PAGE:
There’s been a growing awareness about the effects of gluten, a protein found in grains like wheat, rye and sometimes oats, on certain people. An estimated 1 in 133 Americans have Celiac Disease (CD), a gluten-related disorder that causes the body’s immune system to work against itself. And if you have CD, you could eventually face dental problems like enamel pitting and erosion.
When a person with CD consumes gluten, their immune system mistakenly identifies the protein as malicious and attacks it. The attack occurs in the membranes that line the digestive system, which in the process destroys cilia, tiny hair-like structures that aid in food absorption. This disrupts the body’s normal absorption of nutrients, which can lead to a number of systemic conditions including intestinal cancer.
Because of the lack of nutrients, your teeth’s enamel may develop defects. You may begin to see dull spots or pitting, or chalky grooves in its normally shiny surface: this is a sign you’ve lost surface enamel crystals (decalcification). You may also be more susceptible to outbreaks of aphthous ulcers (canker sores).
Because symptoms can be misdiagnosed or go unnoticed, it may be years before you know you have CD. You can, however, get a definitive diagnosis through a blood test for gluten antibodies, which is then confirmed with a biopsy of a tissue specimen from the intestine.
While there’s ongoing research for CD-related medication, there’s currently only one recognized treatment for it — remove gluten from your diet. This is much harder than it sounds, and requires knowing what you can and can’t eat, along with strict monitoring of food package labeling. Thankfully, the world is becoming better educated in this respect as more food manufacturers are clearly labeling products containing gluten and restaurants are providing gluten-free menu options.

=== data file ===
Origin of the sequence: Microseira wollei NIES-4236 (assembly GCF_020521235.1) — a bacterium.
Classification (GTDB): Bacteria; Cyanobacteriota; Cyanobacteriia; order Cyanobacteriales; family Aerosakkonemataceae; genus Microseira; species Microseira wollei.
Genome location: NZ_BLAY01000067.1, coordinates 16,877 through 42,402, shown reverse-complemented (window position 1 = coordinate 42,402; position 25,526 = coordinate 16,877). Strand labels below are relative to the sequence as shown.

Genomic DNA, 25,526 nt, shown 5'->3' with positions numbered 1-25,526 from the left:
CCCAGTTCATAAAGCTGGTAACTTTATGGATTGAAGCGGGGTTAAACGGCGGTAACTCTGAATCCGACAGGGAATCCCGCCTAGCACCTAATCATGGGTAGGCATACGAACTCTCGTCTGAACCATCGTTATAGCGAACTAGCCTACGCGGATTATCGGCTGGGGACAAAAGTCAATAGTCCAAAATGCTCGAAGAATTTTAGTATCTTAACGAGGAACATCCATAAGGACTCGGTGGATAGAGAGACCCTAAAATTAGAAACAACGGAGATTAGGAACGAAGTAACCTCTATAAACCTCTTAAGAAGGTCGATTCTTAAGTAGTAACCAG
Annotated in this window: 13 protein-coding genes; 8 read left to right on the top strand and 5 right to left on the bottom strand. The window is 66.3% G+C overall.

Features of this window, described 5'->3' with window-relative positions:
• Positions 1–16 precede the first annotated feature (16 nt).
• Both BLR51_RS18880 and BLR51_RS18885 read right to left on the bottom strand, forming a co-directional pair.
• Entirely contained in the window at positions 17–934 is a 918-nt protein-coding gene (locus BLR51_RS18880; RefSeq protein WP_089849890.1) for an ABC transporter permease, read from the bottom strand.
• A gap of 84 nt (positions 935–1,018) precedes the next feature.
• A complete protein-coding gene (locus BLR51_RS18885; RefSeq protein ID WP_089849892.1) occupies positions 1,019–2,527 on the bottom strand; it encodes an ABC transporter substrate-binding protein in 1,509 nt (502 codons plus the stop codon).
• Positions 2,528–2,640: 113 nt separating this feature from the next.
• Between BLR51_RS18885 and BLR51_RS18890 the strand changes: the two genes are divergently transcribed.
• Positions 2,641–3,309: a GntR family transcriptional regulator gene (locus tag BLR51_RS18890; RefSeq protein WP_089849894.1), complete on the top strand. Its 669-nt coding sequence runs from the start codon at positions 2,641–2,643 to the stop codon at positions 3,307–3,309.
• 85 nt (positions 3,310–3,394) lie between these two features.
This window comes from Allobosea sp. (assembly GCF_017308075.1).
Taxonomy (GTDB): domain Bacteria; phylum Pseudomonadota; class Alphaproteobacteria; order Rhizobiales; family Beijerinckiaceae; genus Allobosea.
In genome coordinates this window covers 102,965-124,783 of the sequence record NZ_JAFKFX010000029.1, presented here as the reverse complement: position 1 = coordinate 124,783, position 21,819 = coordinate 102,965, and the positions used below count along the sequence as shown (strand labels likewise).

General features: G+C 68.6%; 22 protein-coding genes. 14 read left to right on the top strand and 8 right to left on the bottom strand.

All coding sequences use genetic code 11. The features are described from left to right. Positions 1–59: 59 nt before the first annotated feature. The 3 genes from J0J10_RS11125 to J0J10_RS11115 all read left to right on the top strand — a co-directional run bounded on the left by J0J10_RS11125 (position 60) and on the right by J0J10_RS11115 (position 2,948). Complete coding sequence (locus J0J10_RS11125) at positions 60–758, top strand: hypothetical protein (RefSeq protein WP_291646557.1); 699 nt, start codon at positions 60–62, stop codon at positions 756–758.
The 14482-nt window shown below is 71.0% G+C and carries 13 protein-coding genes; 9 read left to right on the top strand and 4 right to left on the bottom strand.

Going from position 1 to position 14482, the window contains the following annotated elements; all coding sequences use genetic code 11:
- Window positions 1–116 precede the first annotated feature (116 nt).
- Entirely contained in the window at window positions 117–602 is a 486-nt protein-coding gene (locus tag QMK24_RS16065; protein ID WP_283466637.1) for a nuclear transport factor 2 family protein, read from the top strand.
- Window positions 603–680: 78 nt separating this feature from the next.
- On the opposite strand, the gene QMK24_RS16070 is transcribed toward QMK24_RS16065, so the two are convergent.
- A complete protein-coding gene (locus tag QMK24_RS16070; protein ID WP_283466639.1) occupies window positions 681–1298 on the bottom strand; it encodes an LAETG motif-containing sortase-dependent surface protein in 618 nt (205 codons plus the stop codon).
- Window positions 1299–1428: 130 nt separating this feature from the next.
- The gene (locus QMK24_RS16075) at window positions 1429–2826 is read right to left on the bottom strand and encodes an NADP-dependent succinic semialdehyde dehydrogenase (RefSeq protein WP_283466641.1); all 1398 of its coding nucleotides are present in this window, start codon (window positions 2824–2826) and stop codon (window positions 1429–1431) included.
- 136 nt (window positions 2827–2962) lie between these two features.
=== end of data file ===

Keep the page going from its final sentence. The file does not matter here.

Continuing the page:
Once you have dietary controls in place, your dental issues can be treated as any other person, with one exception: none of the products used in treatment like polishing paste or fluoride gels should contain gluten, and must be verified before using.
CD is a serious condition that could even become life-threatening. Knowing you or someone in your family has it will help you protect both your overall health and your teeth.
If you would like more information on the gluten’s effect on dental health, please contact us or schedule an appointment for a consultation. You can also learn more about this topic by reading the Dear Doctor magazine article “Gluten & Dental Problems.”